Artist Kara Walker Draws Us Into Bitter History With Something Sweet : NPR: Kara Walker was barely out of art school when she won a MacArthur Foundation "genius" grant, in 1997. Back then, her early work shocked audiences in part because her murals looked so charming from a distance. Black paper shadow portraits of colonial figures seemed to dance on white gallery walls; but lean in and you'd find your nose pressed up against images of slavery's horrors — mammies, masters, lynchings and sexual violence.
In other words, Walker is used to filling a room. But this spring she was asked to fill a warehouse — the abandoned Domino Sugar factory in New York. It's about to be leveled to make way for condos and offices, but before it goes, Walker was asked to use this cavernous, urban ruin for something special.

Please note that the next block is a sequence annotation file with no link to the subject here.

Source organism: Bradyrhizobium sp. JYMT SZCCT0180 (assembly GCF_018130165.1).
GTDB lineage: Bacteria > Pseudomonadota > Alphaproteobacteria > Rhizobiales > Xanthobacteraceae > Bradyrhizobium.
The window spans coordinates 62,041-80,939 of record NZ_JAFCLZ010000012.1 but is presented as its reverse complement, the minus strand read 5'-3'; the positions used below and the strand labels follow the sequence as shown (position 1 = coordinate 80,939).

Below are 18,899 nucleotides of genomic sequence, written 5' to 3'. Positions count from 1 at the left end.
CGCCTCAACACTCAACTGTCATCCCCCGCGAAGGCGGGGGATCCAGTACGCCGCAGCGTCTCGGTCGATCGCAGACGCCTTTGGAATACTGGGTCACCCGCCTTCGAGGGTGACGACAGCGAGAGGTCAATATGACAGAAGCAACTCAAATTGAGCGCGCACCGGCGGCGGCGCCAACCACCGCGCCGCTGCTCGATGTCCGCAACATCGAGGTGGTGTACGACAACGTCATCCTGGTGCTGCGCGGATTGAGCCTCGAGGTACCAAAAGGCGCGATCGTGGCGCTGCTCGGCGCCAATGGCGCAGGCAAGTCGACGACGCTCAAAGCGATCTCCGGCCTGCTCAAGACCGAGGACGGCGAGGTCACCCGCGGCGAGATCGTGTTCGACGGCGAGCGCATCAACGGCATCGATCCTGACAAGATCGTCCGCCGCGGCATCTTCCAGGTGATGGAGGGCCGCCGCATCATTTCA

Walker took me on a tour of the show a day before it opened. The factory is covered in sugar — it almost looks like insulation or burned cotton candy.
"It's a little bit sticky in some areas ..." she said. "There's sugar caked up in the rafters."
I was so busy trying not to get molasses on my shoes that when I turned
the corner, I was stunned. There in the middle of this dark hall was a
bright, white sphinx. The effect is the opposite of those white-walled
galleries; a dark space and a towering white sculpture made of — what
else? — sugar.